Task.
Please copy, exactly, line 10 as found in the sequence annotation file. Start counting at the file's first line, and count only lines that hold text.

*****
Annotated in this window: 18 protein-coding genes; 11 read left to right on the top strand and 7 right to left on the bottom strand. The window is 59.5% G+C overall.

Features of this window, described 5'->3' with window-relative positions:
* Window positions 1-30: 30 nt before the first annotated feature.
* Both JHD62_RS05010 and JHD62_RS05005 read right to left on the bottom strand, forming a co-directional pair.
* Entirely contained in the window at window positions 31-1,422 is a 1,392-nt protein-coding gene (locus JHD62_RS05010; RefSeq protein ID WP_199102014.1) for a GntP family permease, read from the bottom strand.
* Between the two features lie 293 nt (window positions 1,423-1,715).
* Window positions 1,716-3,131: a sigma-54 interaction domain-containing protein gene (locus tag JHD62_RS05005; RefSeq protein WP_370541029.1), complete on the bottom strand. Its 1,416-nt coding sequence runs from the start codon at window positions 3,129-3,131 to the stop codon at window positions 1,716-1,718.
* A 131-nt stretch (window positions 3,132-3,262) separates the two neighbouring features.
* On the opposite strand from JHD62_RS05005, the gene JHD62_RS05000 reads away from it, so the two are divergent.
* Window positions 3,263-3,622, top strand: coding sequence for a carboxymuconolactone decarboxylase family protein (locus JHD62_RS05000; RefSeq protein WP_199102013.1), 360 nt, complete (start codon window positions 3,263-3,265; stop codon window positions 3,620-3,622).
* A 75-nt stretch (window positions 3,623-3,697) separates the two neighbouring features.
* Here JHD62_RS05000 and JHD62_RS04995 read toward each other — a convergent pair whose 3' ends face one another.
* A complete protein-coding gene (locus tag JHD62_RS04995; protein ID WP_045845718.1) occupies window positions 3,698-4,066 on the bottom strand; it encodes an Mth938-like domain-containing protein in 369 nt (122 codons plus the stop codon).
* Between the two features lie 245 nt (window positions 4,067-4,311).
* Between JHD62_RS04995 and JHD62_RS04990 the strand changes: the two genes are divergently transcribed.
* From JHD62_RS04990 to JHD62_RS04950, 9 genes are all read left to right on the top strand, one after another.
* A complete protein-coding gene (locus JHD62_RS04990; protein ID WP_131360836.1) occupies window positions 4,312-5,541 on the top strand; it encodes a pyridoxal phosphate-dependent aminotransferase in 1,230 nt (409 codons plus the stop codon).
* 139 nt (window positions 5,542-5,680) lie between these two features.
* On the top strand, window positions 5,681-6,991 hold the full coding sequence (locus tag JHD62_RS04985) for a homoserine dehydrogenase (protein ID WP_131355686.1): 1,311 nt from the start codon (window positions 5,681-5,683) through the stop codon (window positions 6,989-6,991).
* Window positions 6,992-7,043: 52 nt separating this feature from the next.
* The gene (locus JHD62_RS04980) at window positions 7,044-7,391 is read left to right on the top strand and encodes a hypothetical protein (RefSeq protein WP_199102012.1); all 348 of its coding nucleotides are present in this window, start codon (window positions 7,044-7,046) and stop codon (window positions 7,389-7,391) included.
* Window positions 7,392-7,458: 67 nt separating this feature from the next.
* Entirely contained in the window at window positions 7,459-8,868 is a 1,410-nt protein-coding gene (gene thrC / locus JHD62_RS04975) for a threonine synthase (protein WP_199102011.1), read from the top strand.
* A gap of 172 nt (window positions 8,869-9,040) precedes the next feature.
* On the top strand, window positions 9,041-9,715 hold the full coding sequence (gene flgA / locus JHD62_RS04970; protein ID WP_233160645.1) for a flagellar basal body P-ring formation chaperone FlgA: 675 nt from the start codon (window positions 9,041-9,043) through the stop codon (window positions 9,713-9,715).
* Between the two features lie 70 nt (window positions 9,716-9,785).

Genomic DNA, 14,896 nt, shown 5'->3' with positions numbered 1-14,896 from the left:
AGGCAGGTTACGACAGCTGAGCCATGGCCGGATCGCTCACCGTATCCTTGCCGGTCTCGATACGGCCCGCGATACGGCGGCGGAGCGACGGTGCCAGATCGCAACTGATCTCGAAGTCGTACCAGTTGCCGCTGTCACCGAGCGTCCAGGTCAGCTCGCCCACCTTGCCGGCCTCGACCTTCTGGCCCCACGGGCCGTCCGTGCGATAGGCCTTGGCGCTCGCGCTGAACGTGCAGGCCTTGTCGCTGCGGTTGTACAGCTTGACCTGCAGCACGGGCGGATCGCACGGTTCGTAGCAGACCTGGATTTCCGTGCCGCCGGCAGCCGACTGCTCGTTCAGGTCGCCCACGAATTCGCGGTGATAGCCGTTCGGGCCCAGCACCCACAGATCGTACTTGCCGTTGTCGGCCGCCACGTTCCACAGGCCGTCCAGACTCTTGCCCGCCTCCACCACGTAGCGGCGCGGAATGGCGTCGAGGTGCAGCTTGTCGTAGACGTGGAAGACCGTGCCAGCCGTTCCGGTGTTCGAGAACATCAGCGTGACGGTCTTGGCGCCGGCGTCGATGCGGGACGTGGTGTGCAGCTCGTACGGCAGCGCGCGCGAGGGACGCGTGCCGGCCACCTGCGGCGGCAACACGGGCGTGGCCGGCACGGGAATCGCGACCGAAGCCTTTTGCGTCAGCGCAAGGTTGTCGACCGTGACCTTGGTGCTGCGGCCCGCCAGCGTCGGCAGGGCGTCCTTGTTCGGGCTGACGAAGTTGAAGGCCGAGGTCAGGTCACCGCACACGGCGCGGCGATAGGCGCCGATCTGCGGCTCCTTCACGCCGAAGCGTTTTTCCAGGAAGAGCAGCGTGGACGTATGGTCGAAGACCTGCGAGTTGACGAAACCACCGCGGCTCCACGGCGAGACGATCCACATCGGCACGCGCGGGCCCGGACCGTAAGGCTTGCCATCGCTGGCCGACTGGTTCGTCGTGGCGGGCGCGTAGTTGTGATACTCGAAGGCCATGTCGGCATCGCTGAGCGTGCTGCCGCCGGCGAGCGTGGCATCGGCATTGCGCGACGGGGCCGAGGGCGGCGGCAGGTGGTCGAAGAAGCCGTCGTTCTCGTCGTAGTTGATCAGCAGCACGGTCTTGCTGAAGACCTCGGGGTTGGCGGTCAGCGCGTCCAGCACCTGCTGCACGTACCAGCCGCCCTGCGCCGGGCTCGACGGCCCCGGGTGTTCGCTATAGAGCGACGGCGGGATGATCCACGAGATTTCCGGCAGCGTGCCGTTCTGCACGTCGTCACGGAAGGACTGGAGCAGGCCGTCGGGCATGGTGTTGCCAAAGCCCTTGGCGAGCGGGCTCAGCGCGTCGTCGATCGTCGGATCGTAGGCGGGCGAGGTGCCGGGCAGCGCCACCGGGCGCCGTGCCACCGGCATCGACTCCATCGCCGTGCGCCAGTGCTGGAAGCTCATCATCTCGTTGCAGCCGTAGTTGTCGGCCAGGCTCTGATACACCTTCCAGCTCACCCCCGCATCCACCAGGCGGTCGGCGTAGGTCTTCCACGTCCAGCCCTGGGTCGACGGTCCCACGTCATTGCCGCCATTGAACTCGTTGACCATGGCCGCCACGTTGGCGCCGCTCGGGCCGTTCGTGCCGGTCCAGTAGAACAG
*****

* Window positions 3,263-3,622, top strand: coding sequence for a carboxymuconolactone decarboxylase family protein (locus JHD62_RS05000; RefSeq protein WP_199102013.1), 360 nt, complete (start codon window positions 3,263-3,265; stop codon window positions 3,620-3,622).